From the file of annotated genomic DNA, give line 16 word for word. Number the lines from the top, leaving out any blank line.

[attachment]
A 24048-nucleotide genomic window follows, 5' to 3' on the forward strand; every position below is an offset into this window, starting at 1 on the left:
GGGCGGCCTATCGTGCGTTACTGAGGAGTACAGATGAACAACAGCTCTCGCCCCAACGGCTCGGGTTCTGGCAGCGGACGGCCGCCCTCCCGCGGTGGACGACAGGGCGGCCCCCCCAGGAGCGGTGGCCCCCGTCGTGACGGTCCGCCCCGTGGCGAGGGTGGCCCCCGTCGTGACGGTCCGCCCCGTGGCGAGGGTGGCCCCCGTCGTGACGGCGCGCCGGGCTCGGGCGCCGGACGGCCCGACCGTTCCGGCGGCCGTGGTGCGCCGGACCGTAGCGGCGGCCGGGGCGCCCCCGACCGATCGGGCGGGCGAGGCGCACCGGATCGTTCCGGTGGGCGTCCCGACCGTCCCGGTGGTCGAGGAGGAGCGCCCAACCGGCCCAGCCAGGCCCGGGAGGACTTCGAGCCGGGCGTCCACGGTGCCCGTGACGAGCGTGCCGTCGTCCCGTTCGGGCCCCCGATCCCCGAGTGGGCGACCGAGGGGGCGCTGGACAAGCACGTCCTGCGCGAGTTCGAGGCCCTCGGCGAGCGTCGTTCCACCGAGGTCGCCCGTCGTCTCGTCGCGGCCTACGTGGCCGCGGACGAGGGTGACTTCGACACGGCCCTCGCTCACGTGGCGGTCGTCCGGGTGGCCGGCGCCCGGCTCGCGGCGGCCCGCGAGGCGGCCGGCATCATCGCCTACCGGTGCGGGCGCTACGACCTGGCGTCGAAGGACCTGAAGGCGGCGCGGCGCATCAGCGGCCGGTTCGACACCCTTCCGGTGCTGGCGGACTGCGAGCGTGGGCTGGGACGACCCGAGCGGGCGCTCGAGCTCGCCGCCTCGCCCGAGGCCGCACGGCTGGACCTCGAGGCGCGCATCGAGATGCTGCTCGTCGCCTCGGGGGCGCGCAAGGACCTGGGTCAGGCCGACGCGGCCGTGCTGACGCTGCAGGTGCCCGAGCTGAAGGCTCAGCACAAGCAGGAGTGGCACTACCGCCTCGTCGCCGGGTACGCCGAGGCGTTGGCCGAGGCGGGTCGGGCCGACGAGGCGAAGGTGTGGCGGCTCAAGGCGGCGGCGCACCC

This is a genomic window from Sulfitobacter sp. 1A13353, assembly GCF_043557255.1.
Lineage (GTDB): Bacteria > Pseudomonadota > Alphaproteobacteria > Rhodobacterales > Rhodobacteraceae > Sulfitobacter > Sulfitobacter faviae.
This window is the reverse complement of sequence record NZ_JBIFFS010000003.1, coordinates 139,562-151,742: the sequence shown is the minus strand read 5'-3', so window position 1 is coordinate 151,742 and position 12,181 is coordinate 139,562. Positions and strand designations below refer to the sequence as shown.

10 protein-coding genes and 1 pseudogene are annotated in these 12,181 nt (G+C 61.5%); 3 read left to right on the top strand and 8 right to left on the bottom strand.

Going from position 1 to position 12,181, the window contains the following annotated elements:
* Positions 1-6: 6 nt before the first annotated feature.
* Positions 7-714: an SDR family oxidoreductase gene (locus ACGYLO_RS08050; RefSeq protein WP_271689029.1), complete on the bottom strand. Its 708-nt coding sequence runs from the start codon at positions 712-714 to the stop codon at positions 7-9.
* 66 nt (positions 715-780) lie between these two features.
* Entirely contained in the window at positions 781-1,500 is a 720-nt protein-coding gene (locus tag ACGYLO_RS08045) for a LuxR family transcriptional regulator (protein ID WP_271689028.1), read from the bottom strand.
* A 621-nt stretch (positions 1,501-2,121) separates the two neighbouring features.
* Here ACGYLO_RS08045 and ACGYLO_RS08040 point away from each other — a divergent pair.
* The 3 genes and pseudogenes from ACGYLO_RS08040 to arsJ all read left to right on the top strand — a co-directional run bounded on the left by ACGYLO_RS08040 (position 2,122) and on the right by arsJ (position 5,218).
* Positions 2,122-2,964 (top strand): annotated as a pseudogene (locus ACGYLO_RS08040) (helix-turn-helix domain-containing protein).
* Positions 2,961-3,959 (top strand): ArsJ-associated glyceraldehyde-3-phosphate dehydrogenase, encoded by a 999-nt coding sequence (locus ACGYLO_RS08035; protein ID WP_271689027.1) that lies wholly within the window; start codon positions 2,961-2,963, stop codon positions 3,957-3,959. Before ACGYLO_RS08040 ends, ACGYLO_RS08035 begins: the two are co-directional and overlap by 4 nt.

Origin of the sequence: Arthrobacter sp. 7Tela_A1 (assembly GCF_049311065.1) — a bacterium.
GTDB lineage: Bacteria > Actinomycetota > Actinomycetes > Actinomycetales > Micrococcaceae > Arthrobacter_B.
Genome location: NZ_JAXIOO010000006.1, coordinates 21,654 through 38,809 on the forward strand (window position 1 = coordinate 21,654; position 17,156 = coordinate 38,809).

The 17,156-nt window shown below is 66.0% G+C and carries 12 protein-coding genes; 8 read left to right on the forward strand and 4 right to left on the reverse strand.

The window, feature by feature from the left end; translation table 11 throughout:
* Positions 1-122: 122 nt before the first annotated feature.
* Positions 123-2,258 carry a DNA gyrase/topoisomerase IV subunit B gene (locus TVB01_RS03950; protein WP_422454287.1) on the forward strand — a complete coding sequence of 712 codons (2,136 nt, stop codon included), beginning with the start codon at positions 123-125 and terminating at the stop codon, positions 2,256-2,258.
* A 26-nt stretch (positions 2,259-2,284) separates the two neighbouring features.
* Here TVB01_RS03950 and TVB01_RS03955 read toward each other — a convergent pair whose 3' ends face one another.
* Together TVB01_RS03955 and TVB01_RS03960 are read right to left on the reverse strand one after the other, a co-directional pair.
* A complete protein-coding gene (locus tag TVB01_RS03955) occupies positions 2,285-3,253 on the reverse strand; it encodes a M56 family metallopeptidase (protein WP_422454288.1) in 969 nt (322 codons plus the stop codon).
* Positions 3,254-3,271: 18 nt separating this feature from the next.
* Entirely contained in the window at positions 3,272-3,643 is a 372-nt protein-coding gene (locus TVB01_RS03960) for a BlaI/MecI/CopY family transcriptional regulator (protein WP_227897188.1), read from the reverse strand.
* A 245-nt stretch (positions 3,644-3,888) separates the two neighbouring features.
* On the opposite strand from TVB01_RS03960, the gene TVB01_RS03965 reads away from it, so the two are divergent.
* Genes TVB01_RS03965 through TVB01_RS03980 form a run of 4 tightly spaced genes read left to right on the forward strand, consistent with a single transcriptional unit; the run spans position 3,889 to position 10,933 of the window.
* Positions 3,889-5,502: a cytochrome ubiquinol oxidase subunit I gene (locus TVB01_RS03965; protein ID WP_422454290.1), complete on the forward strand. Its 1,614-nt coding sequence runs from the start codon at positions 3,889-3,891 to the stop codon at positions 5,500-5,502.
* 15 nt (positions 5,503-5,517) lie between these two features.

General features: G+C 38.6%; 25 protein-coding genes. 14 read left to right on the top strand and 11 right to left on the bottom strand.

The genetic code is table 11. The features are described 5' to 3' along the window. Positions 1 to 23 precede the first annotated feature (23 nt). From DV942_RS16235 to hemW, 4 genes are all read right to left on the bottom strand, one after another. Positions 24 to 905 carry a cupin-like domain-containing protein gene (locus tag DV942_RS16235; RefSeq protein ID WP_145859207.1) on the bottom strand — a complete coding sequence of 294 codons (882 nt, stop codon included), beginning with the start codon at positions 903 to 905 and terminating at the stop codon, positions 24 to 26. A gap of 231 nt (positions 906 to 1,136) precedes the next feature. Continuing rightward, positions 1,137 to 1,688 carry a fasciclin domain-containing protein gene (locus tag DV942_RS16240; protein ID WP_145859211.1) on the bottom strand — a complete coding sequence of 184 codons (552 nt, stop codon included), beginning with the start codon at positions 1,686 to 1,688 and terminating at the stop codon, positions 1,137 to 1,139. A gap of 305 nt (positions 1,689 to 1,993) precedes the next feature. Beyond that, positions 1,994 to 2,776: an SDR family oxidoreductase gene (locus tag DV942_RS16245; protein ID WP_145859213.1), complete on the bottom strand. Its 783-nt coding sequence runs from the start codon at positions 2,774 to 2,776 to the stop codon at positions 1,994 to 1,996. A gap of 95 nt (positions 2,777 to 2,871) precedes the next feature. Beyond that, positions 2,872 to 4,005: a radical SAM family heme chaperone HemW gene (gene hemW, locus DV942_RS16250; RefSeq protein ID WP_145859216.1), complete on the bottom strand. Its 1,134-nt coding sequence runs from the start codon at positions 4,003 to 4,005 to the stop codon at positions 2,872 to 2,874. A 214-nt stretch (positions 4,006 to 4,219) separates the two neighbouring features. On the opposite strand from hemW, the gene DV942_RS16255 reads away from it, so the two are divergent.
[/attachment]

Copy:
* Positions 2,961-3,959 (top strand): ArsJ-associated glyceraldehyde-3-phosphate dehydrogenase, encoded by a 999-nt coding sequence (locus ACGYLO_RS08035; protein ID WP_271689027.1) that lies wholly within the window; start codon positions 2,961-2,963, stop codon positions 3,957-3,959. Before ACGYLO_RS08040 ends, ACGYLO_RS08035 begins: the two are co-directional and overlap by 4 nt.